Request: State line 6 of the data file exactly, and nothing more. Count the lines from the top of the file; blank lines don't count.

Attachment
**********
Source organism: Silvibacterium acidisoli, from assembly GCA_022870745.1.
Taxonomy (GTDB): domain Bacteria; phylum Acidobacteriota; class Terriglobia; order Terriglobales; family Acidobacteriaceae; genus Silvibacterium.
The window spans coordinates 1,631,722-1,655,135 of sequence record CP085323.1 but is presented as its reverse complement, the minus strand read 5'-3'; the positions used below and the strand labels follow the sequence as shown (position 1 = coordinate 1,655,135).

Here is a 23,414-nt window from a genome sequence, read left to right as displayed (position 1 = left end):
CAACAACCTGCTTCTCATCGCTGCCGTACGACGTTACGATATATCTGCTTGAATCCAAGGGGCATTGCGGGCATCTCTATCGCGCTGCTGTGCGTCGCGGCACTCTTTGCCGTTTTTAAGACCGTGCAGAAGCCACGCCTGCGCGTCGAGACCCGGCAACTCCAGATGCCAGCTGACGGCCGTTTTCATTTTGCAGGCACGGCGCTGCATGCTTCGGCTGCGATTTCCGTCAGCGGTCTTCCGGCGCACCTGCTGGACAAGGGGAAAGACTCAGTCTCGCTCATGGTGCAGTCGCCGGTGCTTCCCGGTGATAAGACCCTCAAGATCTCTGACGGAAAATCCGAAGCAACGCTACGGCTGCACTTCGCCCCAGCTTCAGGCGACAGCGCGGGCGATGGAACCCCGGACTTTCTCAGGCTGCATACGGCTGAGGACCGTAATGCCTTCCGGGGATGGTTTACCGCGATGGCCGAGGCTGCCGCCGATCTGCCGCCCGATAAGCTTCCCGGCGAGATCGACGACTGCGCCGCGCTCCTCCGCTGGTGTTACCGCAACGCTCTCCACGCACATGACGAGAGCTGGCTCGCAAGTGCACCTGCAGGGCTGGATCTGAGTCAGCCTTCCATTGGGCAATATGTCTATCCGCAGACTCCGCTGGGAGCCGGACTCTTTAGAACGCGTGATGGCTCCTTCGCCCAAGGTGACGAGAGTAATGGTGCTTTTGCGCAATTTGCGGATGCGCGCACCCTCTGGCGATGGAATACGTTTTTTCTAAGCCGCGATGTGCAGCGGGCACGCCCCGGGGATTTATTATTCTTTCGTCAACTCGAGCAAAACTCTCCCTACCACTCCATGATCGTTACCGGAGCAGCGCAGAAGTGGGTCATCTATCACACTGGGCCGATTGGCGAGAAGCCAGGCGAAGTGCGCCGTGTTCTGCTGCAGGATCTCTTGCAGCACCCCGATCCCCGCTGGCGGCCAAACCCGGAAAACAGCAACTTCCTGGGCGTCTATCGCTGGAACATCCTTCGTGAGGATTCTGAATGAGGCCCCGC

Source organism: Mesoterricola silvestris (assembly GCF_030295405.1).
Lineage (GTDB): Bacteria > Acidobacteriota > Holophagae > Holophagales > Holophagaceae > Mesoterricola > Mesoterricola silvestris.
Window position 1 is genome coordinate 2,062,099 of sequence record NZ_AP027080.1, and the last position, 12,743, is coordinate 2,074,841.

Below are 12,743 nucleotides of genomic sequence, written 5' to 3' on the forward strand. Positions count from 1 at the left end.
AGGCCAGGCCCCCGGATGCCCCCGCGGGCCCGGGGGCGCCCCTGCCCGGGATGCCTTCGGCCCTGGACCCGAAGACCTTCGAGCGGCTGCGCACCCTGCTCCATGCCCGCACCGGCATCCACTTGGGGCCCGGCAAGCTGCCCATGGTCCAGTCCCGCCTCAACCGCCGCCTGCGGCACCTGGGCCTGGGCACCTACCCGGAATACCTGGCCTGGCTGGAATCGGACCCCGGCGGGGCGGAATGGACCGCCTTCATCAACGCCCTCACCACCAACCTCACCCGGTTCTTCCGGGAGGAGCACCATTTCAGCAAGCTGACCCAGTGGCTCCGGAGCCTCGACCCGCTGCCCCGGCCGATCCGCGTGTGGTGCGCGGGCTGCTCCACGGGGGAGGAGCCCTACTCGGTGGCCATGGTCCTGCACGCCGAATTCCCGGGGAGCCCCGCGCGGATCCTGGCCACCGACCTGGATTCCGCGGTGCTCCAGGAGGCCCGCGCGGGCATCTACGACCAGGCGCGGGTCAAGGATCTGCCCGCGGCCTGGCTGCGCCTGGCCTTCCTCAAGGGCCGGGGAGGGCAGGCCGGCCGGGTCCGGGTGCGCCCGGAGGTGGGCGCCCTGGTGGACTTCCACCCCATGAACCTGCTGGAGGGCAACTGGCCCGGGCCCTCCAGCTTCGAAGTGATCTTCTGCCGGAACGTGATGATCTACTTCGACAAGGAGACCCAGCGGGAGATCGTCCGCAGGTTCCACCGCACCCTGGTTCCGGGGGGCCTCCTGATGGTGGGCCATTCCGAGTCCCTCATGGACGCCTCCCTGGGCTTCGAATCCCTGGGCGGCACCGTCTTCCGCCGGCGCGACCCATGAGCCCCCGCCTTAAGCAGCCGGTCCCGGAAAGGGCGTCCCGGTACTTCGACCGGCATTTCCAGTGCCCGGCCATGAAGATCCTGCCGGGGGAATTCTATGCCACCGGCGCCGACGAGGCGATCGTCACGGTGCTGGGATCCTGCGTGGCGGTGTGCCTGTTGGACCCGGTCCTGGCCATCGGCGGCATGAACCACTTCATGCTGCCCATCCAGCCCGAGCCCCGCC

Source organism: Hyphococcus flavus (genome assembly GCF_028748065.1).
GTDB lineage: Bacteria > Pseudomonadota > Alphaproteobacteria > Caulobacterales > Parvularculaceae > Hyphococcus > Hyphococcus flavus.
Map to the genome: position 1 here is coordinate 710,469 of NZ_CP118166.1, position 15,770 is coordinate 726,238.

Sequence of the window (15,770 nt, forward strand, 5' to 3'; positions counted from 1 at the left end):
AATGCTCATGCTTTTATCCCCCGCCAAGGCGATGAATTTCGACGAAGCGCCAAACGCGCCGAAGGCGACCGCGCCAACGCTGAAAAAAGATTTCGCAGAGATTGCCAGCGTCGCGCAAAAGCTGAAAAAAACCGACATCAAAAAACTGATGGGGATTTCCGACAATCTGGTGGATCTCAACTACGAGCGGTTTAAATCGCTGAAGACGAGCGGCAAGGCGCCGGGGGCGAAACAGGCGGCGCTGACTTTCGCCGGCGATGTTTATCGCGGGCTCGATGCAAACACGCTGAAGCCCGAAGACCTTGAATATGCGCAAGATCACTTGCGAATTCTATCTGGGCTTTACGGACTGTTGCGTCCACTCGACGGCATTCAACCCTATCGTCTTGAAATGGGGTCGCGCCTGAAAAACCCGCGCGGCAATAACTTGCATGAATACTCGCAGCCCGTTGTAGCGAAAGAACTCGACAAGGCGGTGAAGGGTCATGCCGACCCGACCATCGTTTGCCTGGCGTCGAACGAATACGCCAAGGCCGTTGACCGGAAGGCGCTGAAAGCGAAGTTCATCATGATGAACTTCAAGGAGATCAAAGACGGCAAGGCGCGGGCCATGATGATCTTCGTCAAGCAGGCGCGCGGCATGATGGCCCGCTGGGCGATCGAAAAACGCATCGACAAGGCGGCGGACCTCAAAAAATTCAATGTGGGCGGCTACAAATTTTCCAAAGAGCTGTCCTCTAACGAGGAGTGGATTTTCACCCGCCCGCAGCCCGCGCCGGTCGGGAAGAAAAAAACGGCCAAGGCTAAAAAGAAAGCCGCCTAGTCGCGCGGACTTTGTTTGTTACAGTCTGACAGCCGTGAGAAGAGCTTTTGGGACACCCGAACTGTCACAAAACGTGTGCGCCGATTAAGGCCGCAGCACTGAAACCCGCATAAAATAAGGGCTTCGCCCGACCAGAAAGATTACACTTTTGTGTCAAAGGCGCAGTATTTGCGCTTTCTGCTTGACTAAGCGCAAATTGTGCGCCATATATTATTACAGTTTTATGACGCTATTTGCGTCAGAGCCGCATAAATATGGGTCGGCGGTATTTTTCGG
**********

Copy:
Source organism: Mesoterricola silvestris (assembly GCF_030295405.1).